This week is National Eating Disorder Awareness Week and I felt a pull to share a bit of my story. This topic is something I am passionate about as I lived so many years of my life with some form of disordered eating.
What’s most important is to know that you don’t have to fit into a clear category, like anorexia or bulimia, to have an eating disorder and you certainly don’t have to be thin or look “sick.” Eating disorders come in all shapes and sizes.
How did I know I had a problem?
I was obsessed with food and my body and these obsessions were interfering with my daily life.
I went through years of eating far too few calories and exercising far too much. If I missed one day, I would feel so much anxiety. I feared eating out because I didn’t know exactly what was in my food. I never ordered what I wanted but ordered whatever I thought had the lowest amount of calories on the menu. I hated social situations that involved food and I also avoided anything that would involve late evenings and alcohol because I had to be up and in the gym or on a run the next morning.
It's not surprising that so many “Healthy Living” bloggers have struggled with eating disorders because an easy way to cover them up is to say you’re just trying to be healthy. Yes, eating nutritious foods that make you feel good is great but being afraid of not eating “healthy” for fear of gaining weight is not great.
About a year ago I looked at my first few years of blog posts and felt so incredibly sad. The food I ate and shared was a clear indication that I had a problem yet, I thought I was being so healthy. Seeing those posts brought up so many memories and how my obsession with food only worsened my struggle with anxiety and depression and caused me to isolate myself from others.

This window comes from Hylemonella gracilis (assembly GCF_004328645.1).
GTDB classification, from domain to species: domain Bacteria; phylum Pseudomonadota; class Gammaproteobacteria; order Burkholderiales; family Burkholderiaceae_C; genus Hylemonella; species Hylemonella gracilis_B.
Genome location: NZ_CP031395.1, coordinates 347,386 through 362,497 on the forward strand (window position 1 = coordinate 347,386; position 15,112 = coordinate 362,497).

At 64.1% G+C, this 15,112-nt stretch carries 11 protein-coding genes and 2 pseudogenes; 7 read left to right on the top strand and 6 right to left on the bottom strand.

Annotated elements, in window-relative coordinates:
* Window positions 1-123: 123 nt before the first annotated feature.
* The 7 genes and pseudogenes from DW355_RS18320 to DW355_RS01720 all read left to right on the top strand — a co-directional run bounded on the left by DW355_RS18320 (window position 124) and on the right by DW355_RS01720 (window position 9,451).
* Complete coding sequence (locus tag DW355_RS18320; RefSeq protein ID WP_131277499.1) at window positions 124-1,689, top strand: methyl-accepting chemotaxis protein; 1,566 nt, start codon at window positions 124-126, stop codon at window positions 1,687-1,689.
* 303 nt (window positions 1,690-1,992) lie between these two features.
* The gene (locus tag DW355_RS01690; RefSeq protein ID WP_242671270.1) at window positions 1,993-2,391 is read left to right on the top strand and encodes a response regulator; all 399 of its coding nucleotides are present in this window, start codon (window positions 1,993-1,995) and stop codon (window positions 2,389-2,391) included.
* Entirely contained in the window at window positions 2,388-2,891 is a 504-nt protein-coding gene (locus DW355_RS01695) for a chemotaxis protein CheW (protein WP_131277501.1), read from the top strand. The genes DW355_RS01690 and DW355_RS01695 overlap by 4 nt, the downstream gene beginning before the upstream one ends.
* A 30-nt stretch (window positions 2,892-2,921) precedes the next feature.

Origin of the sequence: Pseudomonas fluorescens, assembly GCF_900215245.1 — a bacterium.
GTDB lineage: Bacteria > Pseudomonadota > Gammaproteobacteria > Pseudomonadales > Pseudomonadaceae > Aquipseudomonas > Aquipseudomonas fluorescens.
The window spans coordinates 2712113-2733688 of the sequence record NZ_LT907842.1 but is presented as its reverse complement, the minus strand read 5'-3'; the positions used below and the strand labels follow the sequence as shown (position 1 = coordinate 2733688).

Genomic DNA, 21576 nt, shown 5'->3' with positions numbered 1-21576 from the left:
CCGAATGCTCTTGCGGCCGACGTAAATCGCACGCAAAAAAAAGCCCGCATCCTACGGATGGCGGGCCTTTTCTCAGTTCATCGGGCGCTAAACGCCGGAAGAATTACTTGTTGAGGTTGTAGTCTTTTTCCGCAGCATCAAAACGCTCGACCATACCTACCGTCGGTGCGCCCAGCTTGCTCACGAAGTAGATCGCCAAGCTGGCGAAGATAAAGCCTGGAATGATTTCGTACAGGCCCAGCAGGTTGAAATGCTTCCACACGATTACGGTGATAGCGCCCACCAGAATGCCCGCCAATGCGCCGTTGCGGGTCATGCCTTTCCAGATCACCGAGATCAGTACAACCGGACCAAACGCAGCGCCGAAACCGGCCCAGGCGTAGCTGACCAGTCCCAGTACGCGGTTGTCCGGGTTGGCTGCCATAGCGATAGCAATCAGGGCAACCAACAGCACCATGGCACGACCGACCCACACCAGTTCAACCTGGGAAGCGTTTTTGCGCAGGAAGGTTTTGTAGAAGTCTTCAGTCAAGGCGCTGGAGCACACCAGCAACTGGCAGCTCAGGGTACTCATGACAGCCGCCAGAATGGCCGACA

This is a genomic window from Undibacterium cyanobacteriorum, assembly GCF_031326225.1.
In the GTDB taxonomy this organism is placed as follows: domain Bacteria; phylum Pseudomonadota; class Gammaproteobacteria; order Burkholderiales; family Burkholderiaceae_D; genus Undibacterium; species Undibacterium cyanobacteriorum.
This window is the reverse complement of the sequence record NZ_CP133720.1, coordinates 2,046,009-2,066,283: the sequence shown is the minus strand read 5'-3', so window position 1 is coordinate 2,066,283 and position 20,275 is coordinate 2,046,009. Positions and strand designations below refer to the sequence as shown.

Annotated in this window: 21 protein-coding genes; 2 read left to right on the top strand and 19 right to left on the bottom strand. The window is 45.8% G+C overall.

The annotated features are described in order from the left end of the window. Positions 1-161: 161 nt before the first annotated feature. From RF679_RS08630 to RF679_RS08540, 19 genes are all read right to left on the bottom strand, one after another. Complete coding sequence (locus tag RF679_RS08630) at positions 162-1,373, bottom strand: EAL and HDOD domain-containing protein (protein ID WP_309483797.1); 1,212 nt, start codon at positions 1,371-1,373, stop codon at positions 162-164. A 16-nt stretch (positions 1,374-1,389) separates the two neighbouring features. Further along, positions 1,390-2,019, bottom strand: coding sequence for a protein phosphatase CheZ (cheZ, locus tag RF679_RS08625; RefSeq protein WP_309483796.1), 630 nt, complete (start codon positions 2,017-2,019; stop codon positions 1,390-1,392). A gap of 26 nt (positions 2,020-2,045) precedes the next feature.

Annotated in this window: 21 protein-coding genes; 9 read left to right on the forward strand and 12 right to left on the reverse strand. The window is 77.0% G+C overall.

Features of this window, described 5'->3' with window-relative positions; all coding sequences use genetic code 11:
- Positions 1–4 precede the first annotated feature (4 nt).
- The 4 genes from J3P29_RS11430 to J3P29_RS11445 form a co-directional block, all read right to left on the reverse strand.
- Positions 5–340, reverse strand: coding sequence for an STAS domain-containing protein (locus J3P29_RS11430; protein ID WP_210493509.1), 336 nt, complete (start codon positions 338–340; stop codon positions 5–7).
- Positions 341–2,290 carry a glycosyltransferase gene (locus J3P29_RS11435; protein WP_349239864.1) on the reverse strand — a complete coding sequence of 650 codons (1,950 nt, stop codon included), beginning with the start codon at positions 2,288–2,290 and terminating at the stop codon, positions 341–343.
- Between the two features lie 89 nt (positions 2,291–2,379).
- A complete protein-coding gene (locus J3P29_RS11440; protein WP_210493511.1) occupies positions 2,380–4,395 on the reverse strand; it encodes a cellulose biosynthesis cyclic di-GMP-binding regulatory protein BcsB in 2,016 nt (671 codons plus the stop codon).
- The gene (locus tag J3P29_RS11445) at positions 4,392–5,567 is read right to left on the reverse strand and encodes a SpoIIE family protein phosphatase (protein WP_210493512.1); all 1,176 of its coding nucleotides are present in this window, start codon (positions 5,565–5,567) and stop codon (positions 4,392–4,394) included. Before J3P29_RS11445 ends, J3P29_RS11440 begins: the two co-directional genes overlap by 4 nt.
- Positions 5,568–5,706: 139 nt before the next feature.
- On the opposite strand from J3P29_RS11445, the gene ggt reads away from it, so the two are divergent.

I was never quite “thin enough” to cause alarm despite thinning hair and losing my period (although I’m sure a few people noticed some changes). I actually started gaining weight after a couple of years of this behavior because my body’s metabolism shut down and started to store fat. Yet, my mind was still in that same place and even more panicked now.
Eating disorder recovery is rarely a straight line. I have had swings towards a positive relationship with food and then swings back in the other direction. But if you look at who I was back then and who I am now, the difference is huge. The freedom is amazing. I no longer think about how much I can or cannot eat. I don’t go out to restaurants afraid of what to order. I eat things like a pizza (and a WHOLE pizza), pasta, bagels, candy, etc., without thinking twice or feeling like I need to burn it off the next day. I relish in taking days off working out and sitting on the couch to watch movies instead.
Even more than not worrying about food anymore, I have my life back. I can focus all of that time and energy on other more important things and relationships. Instead of being a woman who constantly puts herself down and believes she’s not good enough, I’m working towards being the confident and thoughtful woman I really want to be and know I can be.
Why am I sharing all of this?
To let you know that if you’re experiencing what I’ve been through, you’re not alone. And that making it to the other side of an eating disorder is 100% worth the effort and difficulty you go through to get there.
For more information and other people’s stories, here are a few great blog posts:
Answering Your Questions About Eating Disorder Recovery (lots of great links here too!)
I am NOT a doctor, dietitian, psychiatrist or any kind of specialist. I am simply sharing my personal experience. Please reach out to a specialist or someone you trust if you think you might need help. Also, visit https://www.nationaleatingdisorders.org/help-support for more information on finding support.